Planned Parenthood’s resumption of abortions in Wisconsin — and a look at where the law stands

Planned Parenthood’s resumption of abortions in Wisconsin — and a look at where the law stands

In September 2023, Planned Parenthood in Madison and Milwaukee began providing abortions for the first time in 15 months. Within 24 hours of opening appointments, Planned Parenthood Wisconsin had filled all its slots for abortion services.  

“Now abortion being available at Planned Parenthood or Wisconsin’s health centers in Milwaukee and Madison is awesome, and we’re very grateful,” said Analiese Eicher, the communications director for Planned Parenthood advocates of Wisconsin and Planned Parenthood of Wisconsin.

On June 24, 2022, in the landmark case Dobbs v. Jackson’s Women’s Health Organization, the United States Supreme Court overturned Roe v. Wade, ruling there is no constitutional right to abortion before fetal viability. This left abortion rights in the hands of state governments, uncovering laws that had long remained dormant and resulting in a frenzy across the country as legislatures and health care providers tried to decipher whether old laws still held.

In Wisconsin, shortly after the Dobbs ruling, Attorney General Josh Kaul and Gov. Tony Evers quickly moved to challenge a law known as the 1849 abortion ban, which anti-abortion groups leaned on to abolish abortion in the state.

“Women should not be denied the freedom to make fundamental reproductive health-care decisions,” Kaul said in a statement issued last August. “Our filing marks another important step in our fight to protect the freedom and safety of women in Wisconsin.”

Kaul, along with several doctors, asked the circuit court for a final decision governing whether the 1849 ban is enforceable despite several post-Roe laws that go against the so-called ban.

 “If you used to have a law that women cannot own property, and then you have a law that women can own property, of course you’re gonna go with the more recent law,” said Karen Gallagher, an insurance lawyer who’s been practicing in Madison for over two decades. “Kaul’s preemptively saying we need some legal decision so that physicians and whoever participates in this are not worried about whether they are going to get arrested, thrown in jail and prosecuted.”

Planned Parenthood is also looking for a clear answer.

“Planned Parenthood at Wisconsin has maintained since the Dobbs decision that the 1849 statute does not apply to abortion, but there’s a lot of lack of clarity in the law,” Eicheder said. “We do not have a constitutionally protected right to abortion anymore with the Dobbs decision, and so we have an opportunity in the state of Wisconsin to codify that in our own constitution and to secure that right for Wisconsin residents.” 

Sheboygan District Attorney Joel Urmanksi asked the court to dismiss Kaul’s case. On July 7, 2023, circuit court Judge Diane Schlipper denied Urmanksi’s request for a dismissal.

“The Court denies the motion to dismiss because the doctors state a claim upon which relief may be granted,” Schlipper said in her decision. “Specifically, they allege Urmanski threatens to prosecute Wisconsin physicians under [the 1849 law] for performing consensual medical abortions. Urmanski has no authority to do this because according to State v. Black, this pre-Roe statute says nothing about abortion.”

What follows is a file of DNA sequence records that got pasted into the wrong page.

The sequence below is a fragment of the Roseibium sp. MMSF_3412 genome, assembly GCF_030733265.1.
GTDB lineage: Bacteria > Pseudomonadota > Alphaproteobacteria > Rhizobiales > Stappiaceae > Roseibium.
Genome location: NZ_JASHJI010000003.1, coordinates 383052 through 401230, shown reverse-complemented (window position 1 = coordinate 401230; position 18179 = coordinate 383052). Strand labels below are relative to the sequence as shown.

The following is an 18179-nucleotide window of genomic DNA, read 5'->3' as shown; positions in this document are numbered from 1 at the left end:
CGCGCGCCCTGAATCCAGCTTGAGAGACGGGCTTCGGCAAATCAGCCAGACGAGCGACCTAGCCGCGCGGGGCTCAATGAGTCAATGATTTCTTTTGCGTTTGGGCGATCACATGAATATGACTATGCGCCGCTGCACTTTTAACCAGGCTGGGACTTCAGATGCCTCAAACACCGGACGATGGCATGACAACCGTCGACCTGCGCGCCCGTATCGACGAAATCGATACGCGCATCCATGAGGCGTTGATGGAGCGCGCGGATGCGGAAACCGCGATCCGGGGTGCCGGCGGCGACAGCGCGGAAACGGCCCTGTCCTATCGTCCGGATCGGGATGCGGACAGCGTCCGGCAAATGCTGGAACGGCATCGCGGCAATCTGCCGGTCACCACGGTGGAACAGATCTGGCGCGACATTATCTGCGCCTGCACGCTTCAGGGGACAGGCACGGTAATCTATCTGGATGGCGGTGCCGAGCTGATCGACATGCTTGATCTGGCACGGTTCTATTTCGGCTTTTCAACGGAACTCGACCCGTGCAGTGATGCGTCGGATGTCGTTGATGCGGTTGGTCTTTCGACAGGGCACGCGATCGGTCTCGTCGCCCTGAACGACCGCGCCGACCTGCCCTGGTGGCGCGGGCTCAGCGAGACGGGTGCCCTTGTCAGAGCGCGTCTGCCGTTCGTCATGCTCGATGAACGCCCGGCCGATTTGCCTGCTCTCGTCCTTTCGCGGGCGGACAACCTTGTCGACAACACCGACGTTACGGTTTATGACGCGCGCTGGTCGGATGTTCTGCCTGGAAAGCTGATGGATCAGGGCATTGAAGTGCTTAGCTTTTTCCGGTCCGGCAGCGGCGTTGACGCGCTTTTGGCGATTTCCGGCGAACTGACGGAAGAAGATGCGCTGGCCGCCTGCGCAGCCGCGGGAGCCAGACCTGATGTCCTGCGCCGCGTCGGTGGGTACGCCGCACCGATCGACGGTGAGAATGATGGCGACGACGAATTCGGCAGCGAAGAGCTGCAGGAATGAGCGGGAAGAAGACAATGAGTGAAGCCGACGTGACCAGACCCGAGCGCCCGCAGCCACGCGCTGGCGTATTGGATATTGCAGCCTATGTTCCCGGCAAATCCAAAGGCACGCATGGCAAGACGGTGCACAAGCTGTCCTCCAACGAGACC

In 1994, in a case called State v. Black, the State Supreme Court ruled that the 1849 law only applied to “feticide,” meaning the killing of an unborn child without the mother’s consent.

 “There is no such thing as an ‘1849 abortion ban’ in Wisconsin. A physician who performs a consensual medical abortion commits a crime only ‘after the fetus or unborn child reaches viability,’” Schlipper said, referring to a state law enacted in 1985.

While Schlipper denied Urmanksi’s request for a dismissal, the case remains open. No final ruling on the 1849 law has been made.

Planned Parenthood, however, has taken the dismissal as a green light to resume providing abortions in Wisconsin, which it had halted immediately following the Dobbs decision, “out of an extreme abundance of caution and concern, particularly for providers,” Eicher said.

Since Schlipper’s decision, things have changed. “With the clarity that the Dane County Circuit Court has provided, Planned Parenthood Wisconsin is very firm and confident in its legal standing and our providers that work with us.” 

Even if Schlipper decides that the 1849 law does not ban abortion, it may take a while before abortion rights are codified into Wisconsin state law. 

“Let’s say whoever lost believes the judge did something wrong; they could take the final order to the court of appeals and have it be reconsidered by an appellate court,” Gallagher said. “If they still don’t like the ruling, they can petition for review by the State Supreme Court.”

The state Supreme Court is not required to take a case. “They are selecting cases that have the most important issues,” Gallagher said. “Theoretically, when a court is partisan, they are probably selecting cases that further their own perspective, or where they think they can make a statement.”

Regardless of the ruling, physicians will continue to strive to provide care for their patients. 

“With every decision that has been made, and ultimately with providers, they just want to provide health care,” Eicher said. “Abortion is health care, and they want to be able to provide health care to their patients.”

Wisconsin's state Capitol. Photo provided by Madison Commons.

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